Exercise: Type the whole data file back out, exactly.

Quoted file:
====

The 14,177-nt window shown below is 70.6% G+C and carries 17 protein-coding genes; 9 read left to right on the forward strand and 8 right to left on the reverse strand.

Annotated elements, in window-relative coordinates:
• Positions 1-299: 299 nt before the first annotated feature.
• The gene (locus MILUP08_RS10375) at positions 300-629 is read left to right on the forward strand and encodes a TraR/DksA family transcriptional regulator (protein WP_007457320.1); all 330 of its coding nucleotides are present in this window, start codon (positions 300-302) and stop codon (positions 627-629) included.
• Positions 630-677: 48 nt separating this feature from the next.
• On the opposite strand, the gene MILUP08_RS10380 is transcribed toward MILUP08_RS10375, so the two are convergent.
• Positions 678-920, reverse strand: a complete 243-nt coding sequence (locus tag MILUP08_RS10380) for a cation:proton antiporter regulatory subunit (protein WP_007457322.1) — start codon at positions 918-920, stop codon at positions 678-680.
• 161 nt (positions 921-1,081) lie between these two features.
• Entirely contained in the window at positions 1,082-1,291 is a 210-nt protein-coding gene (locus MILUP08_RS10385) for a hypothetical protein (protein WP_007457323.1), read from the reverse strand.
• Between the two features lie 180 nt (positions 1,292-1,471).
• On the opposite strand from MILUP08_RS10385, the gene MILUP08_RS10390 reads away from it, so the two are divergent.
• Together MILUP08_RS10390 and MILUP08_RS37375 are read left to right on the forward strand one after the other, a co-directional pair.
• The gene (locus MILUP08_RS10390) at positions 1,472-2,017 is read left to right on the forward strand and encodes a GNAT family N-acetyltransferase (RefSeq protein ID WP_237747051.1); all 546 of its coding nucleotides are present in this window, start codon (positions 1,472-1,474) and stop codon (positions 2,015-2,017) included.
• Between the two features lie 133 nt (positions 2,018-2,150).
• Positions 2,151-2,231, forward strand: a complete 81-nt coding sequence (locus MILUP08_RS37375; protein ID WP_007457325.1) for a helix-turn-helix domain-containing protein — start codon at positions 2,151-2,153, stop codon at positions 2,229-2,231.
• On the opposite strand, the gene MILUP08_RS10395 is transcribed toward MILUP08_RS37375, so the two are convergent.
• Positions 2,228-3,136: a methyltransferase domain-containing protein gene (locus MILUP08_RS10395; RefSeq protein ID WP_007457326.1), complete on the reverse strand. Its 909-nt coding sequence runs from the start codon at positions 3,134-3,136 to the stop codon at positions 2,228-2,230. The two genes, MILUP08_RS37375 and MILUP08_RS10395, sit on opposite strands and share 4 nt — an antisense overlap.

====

The 14,177-nt window shown below is 70.6% G+C and carries 17 protein-coding genes; 9 read left to right on the forward strand and 8 right to left on the reverse strand.

Annotated elements, in window-relative coordinates:
• Positions 1-299: 299 nt before the first annotated feature.
• The gene (locus MILUP08_RS10375) at positions 300-629 is read left to right on the forward strand and encodes a TraR/DksA family transcriptional regulator (protein WP_007457320.1); all 330 of its coding nucleotides are present in this window, start codon (positions 300-302) and stop codon (positions 627-629) included.
• Positions 630-677: 48 nt separating this feature from the next.
• On the opposite strand, the gene MILUP08_RS10380 is transcribed toward MILUP08_RS10375, so the two are convergent.
• Positions 678-920, reverse strand: a complete 243-nt coding sequence (locus tag MILUP08_RS10380) for a cation:proton antiporter regulatory subunit (protein WP_007457322.1) — start codon at positions 918-920, stop codon at positions 678-680.
• 161 nt (positions 921-1,081) lie between these two features.
• Entirely contained in the window at positions 1,082-1,291 is a 210-nt protein-coding gene (locus MILUP08_RS10385) for a hypothetical protein (protein WP_007457323.1), read from the reverse strand.
• Between the two features lie 180 nt (positions 1,292-1,471).
• On the opposite strand from MILUP08_RS10385, the gene MILUP08_RS10390 reads away from it, so the two are divergent.
• Together MILUP08_RS10390 and MILUP08_RS37375 are read left to right on the forward strand one after the other, a co-directional pair.
• The gene (locus MILUP08_RS10390) at positions 1,472-2,017 is read left to right on the forward strand and encodes a GNAT family N-acetyltransferase (RefSeq protein ID WP_237747051.1); all 546 of its coding nucleotides are present in this window, start codon (positions 1,472-1,474) and stop codon (positions 2,015-2,017) included.
• Between the two features lie 133 nt (positions 2,018-2,150).
• Positions 2,151-2,231, forward strand: a complete 81-nt coding sequence (locus MILUP08_RS37375; protein ID WP_007457325.1) for a helix-turn-helix domain-containing protein — start codon at positions 2,151-2,153, stop codon at positions 2,229-2,231.
• On the opposite strand, the gene MILUP08_RS10395 is transcribed toward MILUP08_RS37375, so the two are convergent.
• Positions 2,228-3,136: a methyltransferase domain-containing protein gene (locus MILUP08_RS10395; RefSeq protein ID WP_007457326.1), complete on the reverse strand. Its 909-nt coding sequence runs from the start codon at positions 3,134-3,136 to the stop codon at positions 2,228-2,230. The two genes, MILUP08_RS37375 and MILUP08_RS10395, sit on opposite strands and share 4 nt — an antisense overlap.